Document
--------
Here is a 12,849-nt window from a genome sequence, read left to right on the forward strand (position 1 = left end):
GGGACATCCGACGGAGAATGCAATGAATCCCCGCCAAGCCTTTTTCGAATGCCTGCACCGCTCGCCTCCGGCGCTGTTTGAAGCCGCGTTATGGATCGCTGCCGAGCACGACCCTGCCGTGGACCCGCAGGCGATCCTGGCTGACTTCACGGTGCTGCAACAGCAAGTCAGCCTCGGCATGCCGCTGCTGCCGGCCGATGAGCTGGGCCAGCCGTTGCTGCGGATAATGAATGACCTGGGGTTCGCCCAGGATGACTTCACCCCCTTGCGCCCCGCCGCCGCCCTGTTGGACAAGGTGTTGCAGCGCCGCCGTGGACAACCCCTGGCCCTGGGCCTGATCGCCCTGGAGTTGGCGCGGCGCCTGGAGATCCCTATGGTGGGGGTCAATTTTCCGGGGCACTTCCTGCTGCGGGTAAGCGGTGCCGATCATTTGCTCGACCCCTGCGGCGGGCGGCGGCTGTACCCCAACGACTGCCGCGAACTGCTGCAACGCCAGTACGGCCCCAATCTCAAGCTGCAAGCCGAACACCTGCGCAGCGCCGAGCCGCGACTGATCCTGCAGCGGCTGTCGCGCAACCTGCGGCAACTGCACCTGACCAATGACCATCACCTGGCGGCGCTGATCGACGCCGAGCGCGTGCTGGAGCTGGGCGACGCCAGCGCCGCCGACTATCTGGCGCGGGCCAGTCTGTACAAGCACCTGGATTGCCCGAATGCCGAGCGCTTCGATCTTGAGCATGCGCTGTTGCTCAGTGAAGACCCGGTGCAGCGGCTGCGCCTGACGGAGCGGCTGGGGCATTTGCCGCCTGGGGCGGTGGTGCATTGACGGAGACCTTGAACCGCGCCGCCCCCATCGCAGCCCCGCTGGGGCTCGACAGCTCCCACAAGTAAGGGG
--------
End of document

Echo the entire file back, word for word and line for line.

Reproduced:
Here is a 12,849-nt window from a genome sequence, read left to right on the forward strand (position 1 = left end):
GGGACATCCGACGGAGAATGCAATGAATCCCCGCCAAGCCTTTTTCGAATGCCTGCACCGCTCGCCTCCGGCGCTGTTTGAAGCCGCGTTATGGATCGCTGCCGAGCACGACCCTGCCGTGGACCCGCAGGCGATCCTGGCTGACTTCACGGTGCTGCAACAGCAAGTCAGCCTCGGCATGCCGCTGCTGCCGGCCGATGAGCTGGGCCAGCCGTTGCTGCGGATAATGAATGACCTGGGGTTCGCCCAGGATGACTTCACCCCCTTGCGCCCCGCCGCCGCCCTGTTGGACAAGGTGTTGCAGCGCCGCCGTGGACAACCCCTGGCCCTGGGCCTGATCGCCCTGGAGTTGGCGCGGCGCCTGGAGATCCCTATGGTGGGGGTCAATTTTCCGGGGCACTTCCTGCTGCGGGTAAGCGGTGCCGATCATTTGCTCGACCCCTGCGGCGGGCGGCGGCTGTACCCCAACGACTGCCGCGAACTGCTGCAACGCCAGTACGGCCCCAATCTCAAGCTGCAAGCCGAACACCTGCGCAGCGCCGAGCCGCGACTGATCCTGCAGCGGCTGTCGCGCAACCTGCGGCAACTGCACCTGACCAATGACCATCACCTGGCGGCGCTGATCGACGCCGAGCGCGTGCTGGAGCTGGGCGACGCCAGCGCCGCCGACTATCTGGCGCGGGCCAGTCTGTACAAGCACCTGGATTGCCCGAATGCCGAGCGCTTCGATCTTGAGCATGCGCTGTTGCTCAGTGAAGACCCGGTGCAGCGGCTGCGCCTGACGGAGCGGCTGGGGCATTTGCCGCCTGGGGCGGTGGTGCATTGACGGAGACCTTGAACCGCGCCGCCCCCATCGCAGCCCCGCTGGGGCTCGACAGCTCCCACAAGTAAGGGG